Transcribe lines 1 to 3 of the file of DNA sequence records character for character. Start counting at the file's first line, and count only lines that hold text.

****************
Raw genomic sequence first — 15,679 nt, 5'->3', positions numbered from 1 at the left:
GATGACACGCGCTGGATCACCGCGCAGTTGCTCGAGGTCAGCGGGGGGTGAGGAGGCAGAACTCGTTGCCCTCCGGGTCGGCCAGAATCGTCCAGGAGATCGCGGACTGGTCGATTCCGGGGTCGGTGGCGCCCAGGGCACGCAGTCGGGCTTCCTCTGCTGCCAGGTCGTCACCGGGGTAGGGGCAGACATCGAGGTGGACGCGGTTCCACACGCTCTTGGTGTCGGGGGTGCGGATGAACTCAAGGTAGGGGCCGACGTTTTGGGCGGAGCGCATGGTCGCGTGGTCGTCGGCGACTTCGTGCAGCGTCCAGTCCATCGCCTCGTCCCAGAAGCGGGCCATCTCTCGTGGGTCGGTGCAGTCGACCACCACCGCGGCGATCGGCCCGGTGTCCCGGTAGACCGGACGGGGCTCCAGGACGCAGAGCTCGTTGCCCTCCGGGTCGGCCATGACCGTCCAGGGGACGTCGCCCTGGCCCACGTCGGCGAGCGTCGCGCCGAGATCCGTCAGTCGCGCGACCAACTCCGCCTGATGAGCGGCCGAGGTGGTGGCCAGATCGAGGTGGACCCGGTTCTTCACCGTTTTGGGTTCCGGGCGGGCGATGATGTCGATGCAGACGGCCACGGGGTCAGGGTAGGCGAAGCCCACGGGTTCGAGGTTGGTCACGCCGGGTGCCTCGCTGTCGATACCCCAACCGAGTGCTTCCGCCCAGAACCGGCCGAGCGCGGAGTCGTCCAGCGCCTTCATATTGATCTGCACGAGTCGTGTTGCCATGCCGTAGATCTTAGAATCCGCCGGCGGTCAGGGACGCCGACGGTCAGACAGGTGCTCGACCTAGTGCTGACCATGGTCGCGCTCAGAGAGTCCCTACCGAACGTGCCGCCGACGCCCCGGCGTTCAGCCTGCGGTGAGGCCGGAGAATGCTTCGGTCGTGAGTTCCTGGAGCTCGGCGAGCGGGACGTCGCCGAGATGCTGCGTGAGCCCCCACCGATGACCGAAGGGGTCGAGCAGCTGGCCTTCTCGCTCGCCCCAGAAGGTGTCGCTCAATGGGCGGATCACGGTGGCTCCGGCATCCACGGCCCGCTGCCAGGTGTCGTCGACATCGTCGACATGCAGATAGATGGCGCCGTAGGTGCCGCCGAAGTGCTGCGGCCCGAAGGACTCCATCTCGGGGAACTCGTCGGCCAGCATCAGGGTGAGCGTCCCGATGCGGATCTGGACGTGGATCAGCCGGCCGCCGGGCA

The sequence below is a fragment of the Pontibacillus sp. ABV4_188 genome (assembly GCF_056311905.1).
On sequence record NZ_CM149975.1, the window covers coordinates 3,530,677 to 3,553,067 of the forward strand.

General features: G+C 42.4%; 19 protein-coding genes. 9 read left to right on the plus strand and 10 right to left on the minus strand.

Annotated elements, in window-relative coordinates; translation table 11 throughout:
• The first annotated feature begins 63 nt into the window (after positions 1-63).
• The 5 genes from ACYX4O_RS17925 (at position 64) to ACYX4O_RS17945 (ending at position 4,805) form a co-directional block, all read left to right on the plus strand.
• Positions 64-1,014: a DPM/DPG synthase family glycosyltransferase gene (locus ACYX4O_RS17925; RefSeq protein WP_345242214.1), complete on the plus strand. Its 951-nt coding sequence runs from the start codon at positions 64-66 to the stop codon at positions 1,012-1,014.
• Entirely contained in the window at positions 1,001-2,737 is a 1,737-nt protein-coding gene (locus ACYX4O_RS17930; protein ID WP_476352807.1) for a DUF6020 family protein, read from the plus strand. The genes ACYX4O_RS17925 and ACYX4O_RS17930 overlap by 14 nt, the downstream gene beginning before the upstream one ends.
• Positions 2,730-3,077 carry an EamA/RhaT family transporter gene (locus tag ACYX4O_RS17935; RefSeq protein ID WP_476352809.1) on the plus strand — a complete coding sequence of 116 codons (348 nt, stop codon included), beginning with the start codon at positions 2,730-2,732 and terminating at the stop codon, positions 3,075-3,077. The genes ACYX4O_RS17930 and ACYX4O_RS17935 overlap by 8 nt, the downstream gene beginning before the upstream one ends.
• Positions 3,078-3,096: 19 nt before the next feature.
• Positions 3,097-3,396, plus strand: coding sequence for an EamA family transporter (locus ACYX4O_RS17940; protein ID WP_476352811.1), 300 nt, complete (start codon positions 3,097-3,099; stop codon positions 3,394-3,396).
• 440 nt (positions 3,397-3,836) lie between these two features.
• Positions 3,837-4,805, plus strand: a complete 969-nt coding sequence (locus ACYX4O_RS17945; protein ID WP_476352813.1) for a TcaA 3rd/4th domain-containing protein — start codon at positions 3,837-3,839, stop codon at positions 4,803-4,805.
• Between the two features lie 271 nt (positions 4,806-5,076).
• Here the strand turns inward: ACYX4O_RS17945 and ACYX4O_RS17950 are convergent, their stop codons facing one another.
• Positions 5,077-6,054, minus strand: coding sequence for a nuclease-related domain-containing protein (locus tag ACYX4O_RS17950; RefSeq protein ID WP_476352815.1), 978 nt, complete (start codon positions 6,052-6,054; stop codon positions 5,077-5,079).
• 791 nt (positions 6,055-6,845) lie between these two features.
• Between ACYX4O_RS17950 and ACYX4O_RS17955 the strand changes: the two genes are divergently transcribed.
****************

Raw genomic sequence first — 15,679 nt, 5'->3', positions numbered from 1 at the left:
GATGACACGCGCTGGATCACCGCGCAGTTGCTCGAGGTCAGCGGGGGGTGAGGAGGCAGAACTCGTTGCCCTCCGGGTCGGCCAGAATCGTCCAGGAGATCGCGGACTGGTCGATTCCGGGGTCGGTGGCGCCCAGGGCACGCAGTCGGGCTTCCTCTGCTGCCAGGTCGTCACCGGGGTAGGGGCAGACATCGAGGTGGACGCGGTTCCACACGCTCTTGGTGTCGGGGGTGCGGATGAACTCAAGGTAGGGGCCGACGTTTTGGGCGGAGCGCATGGTCGCGTGGTCGTCGGCGACTTCGTGCAGCGTCCAGTCCATCGCCTCGTCCCAGAAGCGGGCCATCTCTCGTGGGTCGGTGCAGTCGACCACCACCGCGGCGATCGGCCCGGTGTCCCGGTAGACCGGACGGGGCTCCAGGACGCAGAGCTCGTTGCCCTCCGGGTCGGCCATGACCGTCCAGGGGACGTCGCCCTGGCCCACGTCGGCGAGCGTCGCGCCGAGATCCGTCAGTCGCGCGACCAACTCCGCCTGATGAGCGGCCGAGGTGGTGGCCAGATCGAGGTGGACCCGGTTCTTCACCGTTTTGGGTTCCGGGCGGGCGATGATGTCGATGCAGACGGCCACGGGGTCAGGGTAGGCGAAGCCCACGGGTTCGAGGTTGGTCACGCCGGGTGCCTCGCTGTCGATACCCCAACCGAGTGCTTCCGCCCAGAACCGGCCGAGCGCGGAGTCGTCCAGCGCCTTCATATTGATCTGCACGAGTCGTGTTGCCATGCCGTAGATCTTAGAATCCGCCGGCGGTCAGGGACGCCGACGGTCAGACAGGTGCTCGACCTAGTGCTGACCATGGTCGCGCTCAGAGAGTCCCTACCGAACGTGCCGCCGACGCCCCGGCGTTCAGCCTGCGGTGAGGCCGGAGAATGCTTCGGTCGTGAGTTCCTGGAGCTCGGCGAGCGGGACGTCGCCGAGATGCTGCGTGAGCCCCCACCGATGACCGAAGGGGTCGAGCAGCTGGCCTTCTCGCTCGCCCCAGAAGGTGTCGCTCAATGGGCGGATCACGGTGGCTCCGGCATCCACGGCCCGCTGCCAGGTGTCGTCGACATCGTCGACATGCAGATAGATGGCGCCGTAGGTGCCGCCGAAGTGCTGCGGCCCGAAGGACTCCATCTCGGGGAACTCGTCGGCCAGCATCAGGGTGAGCGTCCCGATGCGGATCTGGACGTGGATCAGCCGGCCGCCGGGCA

The sequence below is a fragment of the Pontibacillus sp. ABV4_188 genome (assembly GCF_056311905.1).